Cleve Abbott Named Winner of 2005 Trailblazer Award
Cleve Abbott, former Tuskegee University head football coach and athletic director, has been named the American Football Coaches Association’s winner of the 2005 Trailblazer Award. The award will be presented posthumously to Abbott at the AFCA Kickoff Luncheon on Monday, January 9 at the 2006 AFCA Convention in Dallas, Texas.
The Trailblazer Award was created as a way for the AFCA to honor a historically significant minority coach who had a profound impact on his institution, the coaching profession, student-athletes and the game of football. For a five-year period, the Trailblazer Award will be given to an individual who coached in a certain decade. This year’s winner coached from 1930 to 1939. The five-year cycle ends in 2009 with a winner coming from the 1960-1969 decade. In 2010, the cycle will start over with the 1920-1929 decade.
“The Tuskegee University family is elated that Cleveland Leigh Abbott has been selected the 2005 AFCA Trailblazer Award winner,” Tuskegee University president Benjamin F. Payton said. “Coach Abbott’s work with students at Tuskegee contained the demand for both academic and athletic prowess that led the Tuskegee Tigers through six undefeated seasons, six national championships and 12 conference titles. Tuskegee University has long recognized Coach Abbott’s achievements and we are glad the AFCA will now have the privilege of honoring him for his stellar contributions.”
Abbott was hired as the Director of the Department of Physical Education and Athletics and head football coach at Tuskegee in 1923 and continued those duties until the time of his death in 1955. He led the Golden Tiger football team to an overall record of 202-95-27 during his 32 years, including six Black College national championships and 12 Southern Intercollegiate Athletic Conference championships. Abbott also led Tuskegee to six undefeated seasons and rolled off 46 games without a loss between the years 1923 and 1928.
For the decade of 1930-1939, Abbott led Tuskegee to a 66-34-7 record with five Southern Intercollegiate Athletic Conference championships and one Black College national title in 1930. It was in 1939 that Abbott first joined the AFCA and remained a faithful member until the time of his death.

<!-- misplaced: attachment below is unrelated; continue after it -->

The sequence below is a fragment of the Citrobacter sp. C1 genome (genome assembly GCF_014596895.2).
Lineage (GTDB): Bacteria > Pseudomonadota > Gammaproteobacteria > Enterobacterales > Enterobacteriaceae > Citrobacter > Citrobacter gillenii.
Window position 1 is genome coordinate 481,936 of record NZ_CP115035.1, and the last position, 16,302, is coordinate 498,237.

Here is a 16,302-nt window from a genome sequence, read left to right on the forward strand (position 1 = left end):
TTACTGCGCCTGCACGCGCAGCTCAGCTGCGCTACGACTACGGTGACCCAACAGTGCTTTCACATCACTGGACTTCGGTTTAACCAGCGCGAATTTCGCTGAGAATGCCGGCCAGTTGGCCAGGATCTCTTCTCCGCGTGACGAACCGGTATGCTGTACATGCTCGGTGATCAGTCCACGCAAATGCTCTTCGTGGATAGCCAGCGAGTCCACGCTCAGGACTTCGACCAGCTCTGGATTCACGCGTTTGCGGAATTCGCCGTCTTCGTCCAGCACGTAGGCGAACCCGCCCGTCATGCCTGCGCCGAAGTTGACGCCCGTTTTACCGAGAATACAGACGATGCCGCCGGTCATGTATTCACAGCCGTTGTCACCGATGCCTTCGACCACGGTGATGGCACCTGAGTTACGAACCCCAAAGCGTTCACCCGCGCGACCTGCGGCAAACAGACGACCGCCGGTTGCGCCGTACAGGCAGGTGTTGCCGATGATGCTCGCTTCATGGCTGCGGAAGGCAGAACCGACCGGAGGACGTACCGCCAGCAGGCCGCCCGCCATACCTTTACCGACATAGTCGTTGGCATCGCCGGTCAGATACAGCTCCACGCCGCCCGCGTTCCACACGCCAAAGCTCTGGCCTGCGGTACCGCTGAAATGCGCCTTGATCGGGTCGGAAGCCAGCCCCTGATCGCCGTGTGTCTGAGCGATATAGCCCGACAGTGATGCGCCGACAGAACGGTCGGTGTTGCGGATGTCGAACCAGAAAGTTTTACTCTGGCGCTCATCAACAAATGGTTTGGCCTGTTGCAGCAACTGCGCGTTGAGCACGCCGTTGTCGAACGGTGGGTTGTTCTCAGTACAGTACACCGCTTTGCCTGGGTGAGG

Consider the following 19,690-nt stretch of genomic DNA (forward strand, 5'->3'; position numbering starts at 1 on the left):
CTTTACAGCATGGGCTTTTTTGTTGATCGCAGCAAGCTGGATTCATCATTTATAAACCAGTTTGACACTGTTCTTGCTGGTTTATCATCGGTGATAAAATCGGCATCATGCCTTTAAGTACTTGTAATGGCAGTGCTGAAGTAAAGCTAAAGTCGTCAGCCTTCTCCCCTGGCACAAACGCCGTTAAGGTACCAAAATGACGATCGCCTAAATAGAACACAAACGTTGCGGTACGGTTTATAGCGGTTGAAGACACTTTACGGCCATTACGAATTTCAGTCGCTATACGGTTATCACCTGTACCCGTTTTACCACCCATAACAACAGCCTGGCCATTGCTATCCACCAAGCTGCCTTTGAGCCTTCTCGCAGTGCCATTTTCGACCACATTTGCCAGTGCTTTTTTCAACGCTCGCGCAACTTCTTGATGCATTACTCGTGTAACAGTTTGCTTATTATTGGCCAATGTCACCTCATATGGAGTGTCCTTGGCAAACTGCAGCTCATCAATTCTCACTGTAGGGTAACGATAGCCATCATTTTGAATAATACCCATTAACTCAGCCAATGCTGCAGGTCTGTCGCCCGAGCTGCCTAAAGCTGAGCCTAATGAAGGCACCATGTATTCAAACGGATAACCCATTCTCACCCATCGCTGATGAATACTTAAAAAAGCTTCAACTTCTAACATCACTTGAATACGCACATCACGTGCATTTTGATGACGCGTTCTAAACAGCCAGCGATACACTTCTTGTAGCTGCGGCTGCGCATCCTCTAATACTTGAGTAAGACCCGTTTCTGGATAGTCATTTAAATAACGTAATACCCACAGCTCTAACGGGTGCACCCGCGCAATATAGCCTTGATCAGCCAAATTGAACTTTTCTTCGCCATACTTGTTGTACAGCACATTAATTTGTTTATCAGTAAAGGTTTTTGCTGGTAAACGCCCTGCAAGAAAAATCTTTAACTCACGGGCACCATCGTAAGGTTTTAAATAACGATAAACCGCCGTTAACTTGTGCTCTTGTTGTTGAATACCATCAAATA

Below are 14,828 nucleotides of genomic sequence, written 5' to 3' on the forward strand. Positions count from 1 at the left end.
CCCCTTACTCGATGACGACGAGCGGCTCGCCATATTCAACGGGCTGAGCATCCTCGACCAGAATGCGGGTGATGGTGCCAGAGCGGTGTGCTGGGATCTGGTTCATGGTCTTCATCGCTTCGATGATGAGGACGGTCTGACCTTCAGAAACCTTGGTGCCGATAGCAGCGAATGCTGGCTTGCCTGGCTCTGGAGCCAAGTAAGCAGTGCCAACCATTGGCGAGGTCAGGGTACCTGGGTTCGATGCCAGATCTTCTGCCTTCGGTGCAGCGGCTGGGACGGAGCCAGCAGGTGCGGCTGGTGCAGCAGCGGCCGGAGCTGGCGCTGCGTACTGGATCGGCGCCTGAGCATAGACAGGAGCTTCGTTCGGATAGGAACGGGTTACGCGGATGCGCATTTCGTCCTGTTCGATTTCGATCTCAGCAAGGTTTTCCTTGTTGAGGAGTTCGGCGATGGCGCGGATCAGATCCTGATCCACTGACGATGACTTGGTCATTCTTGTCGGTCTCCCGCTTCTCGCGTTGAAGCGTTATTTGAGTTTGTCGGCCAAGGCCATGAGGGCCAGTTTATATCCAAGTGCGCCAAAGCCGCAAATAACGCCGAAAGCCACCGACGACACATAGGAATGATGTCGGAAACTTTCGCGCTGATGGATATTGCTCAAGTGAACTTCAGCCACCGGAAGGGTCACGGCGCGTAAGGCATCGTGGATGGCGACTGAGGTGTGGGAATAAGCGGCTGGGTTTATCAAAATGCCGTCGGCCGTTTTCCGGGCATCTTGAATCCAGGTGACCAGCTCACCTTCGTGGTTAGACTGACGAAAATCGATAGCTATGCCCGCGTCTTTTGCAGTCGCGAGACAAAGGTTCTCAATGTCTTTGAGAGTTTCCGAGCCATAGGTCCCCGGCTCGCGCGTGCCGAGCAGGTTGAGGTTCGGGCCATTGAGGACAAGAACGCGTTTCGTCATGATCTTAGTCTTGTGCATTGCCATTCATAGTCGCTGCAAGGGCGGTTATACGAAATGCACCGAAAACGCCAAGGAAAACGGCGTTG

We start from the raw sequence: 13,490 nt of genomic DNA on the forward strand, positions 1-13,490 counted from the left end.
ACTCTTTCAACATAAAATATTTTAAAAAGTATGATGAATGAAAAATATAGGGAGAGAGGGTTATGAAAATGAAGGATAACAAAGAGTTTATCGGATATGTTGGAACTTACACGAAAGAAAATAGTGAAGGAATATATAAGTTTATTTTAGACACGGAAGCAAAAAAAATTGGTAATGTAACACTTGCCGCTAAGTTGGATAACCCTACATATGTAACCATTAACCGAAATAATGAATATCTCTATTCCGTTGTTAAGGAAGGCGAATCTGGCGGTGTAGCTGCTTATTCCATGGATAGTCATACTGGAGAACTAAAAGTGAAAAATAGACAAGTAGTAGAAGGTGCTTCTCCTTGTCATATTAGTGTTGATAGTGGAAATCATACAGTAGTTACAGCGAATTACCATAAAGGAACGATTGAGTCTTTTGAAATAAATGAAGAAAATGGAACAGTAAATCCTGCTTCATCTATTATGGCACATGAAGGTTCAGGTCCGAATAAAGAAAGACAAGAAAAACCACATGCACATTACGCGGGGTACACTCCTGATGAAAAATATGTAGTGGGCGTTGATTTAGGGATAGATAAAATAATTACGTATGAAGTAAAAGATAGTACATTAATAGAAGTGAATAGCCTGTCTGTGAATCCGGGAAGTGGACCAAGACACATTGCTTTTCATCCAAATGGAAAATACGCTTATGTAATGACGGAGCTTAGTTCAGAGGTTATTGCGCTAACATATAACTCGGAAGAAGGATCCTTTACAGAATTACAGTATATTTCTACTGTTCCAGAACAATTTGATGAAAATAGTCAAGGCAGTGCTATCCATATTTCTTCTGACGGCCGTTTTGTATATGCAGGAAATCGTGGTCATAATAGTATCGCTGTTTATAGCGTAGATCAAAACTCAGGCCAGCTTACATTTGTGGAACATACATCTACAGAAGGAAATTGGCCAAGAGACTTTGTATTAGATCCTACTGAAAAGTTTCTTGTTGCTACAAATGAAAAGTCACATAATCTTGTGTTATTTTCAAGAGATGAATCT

Abbott also coached basketball, tennis and women’s track and field at Tuskegee during his tenure. He led those teams, including football, to a staggering 61 conference or national titles. Abbott gained a lot of success as head coach of the women’s track and field team from 1936 to 1955. During that period, his Golden Tigers won 14 national outdoor titles, including eight in a row, and Tuskegee athletes won 49 indoor and outdoor individual titles. Six of his athletes made the U.S. Olympic team, including two gold medalists.
During his tenure, Abbott made many far-reaching contributions to the growth and development of athletics at Tuskegee and the Southern Intercollegiate Athletic Conference. Those contributions include starting the annual Tuskegee Relays and the SIAC Basketball tournament.
Abbott was inducted into the South Dakota State Hall of Fame in 1968, the Tuskegee Hall of Fame in 1975, the SIAC Hall of Fame in 1992, the Alabama Sports Hall of Fame in 1995 and the USA Track and Field Hall of Fame in 1996. In recognition of his outstanding contributions to athletics at Tuskegee, university officials renamed the football stadium, Cleve L. Abbott Memorial Alumni Stadium, in 1996.